The second photo was posted shortly after that by someone else, with Bill and two other sailors at what was likely a photo studio at Coney Island. (The person in middle is a bit of a mystery, as there was no Yacobozzi, the barely visible name written above him, on the Zircon‘s muster rolls. )
The photos prompted me to give Bill a call at long last, and when I called, his wife, Shirley, answered the phone. After telling me rather brusquely that I couldn’t talk to Bill, and asking who I was and why I was calling him, she eased up and explained that Bill had died about a month ago. Once she recognized who I was (Bill had told her about our conversations), she apologized profusely for being so suspicious, but I told her it was completely understandable in this day and age. Shirley called me again yesterday to give her daughter’s email address to me so that I could send the above photos, as well as a photo of one of the pages in the photo album the above top photo is in.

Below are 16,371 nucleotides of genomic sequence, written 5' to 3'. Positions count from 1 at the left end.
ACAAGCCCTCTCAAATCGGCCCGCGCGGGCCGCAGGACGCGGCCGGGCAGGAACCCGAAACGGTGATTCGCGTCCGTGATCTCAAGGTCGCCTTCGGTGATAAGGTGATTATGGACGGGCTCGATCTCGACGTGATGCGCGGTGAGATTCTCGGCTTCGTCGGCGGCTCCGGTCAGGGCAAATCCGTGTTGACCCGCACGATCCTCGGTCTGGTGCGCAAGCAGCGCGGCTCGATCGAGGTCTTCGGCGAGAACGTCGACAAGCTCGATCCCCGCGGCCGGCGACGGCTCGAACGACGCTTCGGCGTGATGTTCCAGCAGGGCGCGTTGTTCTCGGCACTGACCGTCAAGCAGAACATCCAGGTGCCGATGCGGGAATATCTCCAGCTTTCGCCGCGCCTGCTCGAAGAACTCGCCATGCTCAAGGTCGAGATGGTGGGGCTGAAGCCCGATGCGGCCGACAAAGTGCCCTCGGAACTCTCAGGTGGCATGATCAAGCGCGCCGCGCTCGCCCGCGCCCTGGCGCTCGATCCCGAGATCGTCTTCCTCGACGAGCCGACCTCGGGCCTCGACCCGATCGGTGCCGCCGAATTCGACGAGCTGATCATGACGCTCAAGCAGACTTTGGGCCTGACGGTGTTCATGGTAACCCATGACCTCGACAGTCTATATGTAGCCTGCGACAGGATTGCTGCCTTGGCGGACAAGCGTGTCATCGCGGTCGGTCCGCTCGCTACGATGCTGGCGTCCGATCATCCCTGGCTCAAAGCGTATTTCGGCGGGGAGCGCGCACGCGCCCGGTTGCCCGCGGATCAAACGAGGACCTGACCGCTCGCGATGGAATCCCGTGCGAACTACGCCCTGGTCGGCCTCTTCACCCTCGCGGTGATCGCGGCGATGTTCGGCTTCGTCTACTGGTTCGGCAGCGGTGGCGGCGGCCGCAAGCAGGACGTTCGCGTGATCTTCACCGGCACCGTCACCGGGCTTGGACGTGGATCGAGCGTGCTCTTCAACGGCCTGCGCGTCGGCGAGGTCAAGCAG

Making his entry in the album just two days after he’d turned 19, Bill signed his name, included his address, and counselled the album’s owner, Richard Edward Mercer, “Don’t Forget Ocean City.”
William Leroy Kirchhoff, 17 April 1927 ~ 3 January 2019
In my search for Zircon families, I use a number of sources: Ancestry.com, Fold3.com (an Ancestry site for military information), Newspapers.com, NewspaperArchive.com, GenealogyBank.com, Findagrave.com, Google, and a whole host of other sites, too many to recall must less list here. I look for obituaries or wedding announcements or anything, really, which might lead me to someone with whom I can get in touch.